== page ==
The unacceptable face of sentencing
25 July 1995
28 August 2014
29 May 2014
5 December 2013
15 May 2014
14 September 2014
Henry Fletcher is appalled by the rise in the number of women given prison sentences
In the last two years, there has been a 40 per cent rise in the number of women sentenced to custody. During 1994, the number of women jailed reached its highest level ever. That trend has continued during the last six months.
Last year 32 per cent of all women were jailed for less than 12 months and 33 per cent of all receptions into custody last year were for fine default.
Evidence from probation staff indicates that a majority of those jailed for theft and fraud committed the offences either to feed themselves and their children or to sustain a drug or alcohol habit.
Virtually all of this group are on benefit, in multiple debt and half of all women currently inside have dependant children. Last year 26 per cent of all women prisoners were black and excluding foreign nationals, 40 per cent of that group were jailed for theft or fraud.
An analysis of the data shows that there are acute differences in the way in which male and female offenders are dealt with by the courts. Forty-six per cent of men were jailed last year for offences of violence compared to 29 per cent of women. Conversely, just 11 per cent of men were jailed for theft, compared with 23 per cent of women.
In addition 35 per cent of women in jail have no previous convictions compared to 12 per cent of men. Finally of those received into custody, a quarter of the women were eventually jailed, compared to 42 per cent of the men.
During 1994, 3,700 women were remanded to jail. Fine defaulters account for a small number of the daily population, but one third of all female receptions annually.
The number of women jailed for fine default has increased by 66 per cent since 1989. Last year 260 of the total were TV licence evaders and a further 188 were jailed for the non-payment of poll tax.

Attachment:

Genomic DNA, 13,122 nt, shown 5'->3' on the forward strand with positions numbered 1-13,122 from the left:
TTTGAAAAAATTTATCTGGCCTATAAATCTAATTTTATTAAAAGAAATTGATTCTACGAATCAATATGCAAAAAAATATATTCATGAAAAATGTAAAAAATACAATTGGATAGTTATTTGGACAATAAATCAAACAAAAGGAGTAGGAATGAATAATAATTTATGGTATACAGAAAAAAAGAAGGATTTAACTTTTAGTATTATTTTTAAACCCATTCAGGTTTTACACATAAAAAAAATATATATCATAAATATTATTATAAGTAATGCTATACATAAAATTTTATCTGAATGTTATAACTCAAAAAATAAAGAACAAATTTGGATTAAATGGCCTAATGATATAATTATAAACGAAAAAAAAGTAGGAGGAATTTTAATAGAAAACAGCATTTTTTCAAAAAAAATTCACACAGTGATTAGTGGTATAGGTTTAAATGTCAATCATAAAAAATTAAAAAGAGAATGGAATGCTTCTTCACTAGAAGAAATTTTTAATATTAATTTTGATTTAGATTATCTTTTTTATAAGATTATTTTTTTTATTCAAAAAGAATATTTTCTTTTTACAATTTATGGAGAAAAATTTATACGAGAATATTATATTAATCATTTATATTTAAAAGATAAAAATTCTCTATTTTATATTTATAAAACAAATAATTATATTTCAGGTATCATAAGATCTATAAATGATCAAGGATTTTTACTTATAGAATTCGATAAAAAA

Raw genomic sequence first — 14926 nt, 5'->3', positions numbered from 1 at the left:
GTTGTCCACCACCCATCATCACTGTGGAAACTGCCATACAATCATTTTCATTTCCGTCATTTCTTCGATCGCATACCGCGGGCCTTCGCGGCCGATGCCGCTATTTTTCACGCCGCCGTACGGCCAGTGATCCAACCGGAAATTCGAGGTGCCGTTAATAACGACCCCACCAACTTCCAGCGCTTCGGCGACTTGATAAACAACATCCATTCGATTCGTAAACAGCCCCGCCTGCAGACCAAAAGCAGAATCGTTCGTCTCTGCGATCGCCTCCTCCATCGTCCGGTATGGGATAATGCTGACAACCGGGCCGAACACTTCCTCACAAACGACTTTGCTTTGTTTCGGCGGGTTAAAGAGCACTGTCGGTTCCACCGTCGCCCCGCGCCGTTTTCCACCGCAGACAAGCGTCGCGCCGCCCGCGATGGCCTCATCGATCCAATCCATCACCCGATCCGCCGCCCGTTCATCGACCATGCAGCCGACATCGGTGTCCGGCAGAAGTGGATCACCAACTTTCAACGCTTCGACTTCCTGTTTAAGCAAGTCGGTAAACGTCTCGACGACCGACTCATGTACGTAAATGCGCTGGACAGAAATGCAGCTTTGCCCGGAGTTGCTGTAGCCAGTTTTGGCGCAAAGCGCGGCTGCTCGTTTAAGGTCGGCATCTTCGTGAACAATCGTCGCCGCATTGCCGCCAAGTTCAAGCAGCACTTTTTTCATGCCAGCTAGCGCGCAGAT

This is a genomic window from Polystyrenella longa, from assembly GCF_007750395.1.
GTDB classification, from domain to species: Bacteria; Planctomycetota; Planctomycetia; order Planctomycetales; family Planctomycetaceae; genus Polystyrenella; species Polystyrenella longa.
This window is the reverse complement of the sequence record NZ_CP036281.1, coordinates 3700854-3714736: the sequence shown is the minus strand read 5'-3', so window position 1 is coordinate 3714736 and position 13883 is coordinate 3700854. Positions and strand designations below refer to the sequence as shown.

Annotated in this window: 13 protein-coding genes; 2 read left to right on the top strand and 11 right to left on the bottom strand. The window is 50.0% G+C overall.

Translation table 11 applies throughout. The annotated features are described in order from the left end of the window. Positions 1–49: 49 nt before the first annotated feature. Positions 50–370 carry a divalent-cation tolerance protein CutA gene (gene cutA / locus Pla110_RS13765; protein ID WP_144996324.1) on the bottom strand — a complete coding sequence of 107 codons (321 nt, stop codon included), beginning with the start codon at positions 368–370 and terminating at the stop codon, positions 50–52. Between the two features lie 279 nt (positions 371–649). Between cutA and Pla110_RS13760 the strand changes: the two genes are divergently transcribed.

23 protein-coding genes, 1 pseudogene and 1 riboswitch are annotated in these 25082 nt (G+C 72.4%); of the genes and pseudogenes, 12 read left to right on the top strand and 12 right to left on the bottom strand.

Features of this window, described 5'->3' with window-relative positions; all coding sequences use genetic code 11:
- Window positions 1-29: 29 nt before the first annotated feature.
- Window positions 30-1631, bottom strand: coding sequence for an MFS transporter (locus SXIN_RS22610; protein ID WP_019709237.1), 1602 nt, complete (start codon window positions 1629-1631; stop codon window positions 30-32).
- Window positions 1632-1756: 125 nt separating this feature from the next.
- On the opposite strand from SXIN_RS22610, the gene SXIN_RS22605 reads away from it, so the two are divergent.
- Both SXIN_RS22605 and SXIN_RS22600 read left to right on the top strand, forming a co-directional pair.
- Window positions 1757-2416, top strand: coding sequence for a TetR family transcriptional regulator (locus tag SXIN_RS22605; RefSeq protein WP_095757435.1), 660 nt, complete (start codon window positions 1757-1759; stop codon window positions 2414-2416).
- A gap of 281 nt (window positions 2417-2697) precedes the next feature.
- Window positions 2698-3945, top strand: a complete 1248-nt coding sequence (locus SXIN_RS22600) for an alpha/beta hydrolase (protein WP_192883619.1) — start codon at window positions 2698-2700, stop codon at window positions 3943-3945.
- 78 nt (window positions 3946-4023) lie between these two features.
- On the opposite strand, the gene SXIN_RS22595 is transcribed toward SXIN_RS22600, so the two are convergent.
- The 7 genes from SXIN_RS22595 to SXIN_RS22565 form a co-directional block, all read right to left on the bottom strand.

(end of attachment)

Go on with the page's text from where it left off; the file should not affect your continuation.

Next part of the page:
In NAPO's (National Association of Probation Officers) view the dramatic increase in female prison numbers is expensive and unnecessary. Most of the women with convictions are in multiple debt and have dependant children. A small number have been convicted for violence against the person, particularly the younger women.
All the available evidence suggests that three quarters of those who have been given a short sentence commit offences of theft to feed themselves and their children or to sustain a drug habit.
These women are typical of those seen by probation staff over the last 12 months. A woman with two dependant children whose partner was recently killed in a road accident, was jailed for 14 days for TV licence evasion. Her children were taken into care; a twenty-year-old woman with a three-month- old baby, with no previous convictions was jailed for 56 days for theft involving £100; a 24-year-old woman with a toddler who was homeless and estranged from her parents who had shoplifted and had no previous convictions was sentenced to four months.
It is significant that over 80 per cent of the women are unemployed or on benefits. While this itself is not certain to lead to offences, when combined with debt, poor housing, strained relationships and in some cases, drug and alcohol abuse, it offers an explanation.
NAPO believes that the majority of women sentenced for theft and fraud could be more constructively supervised in the community.
The result would be a fall of 500 in the daily prison population and a saving of at least £1 million per month.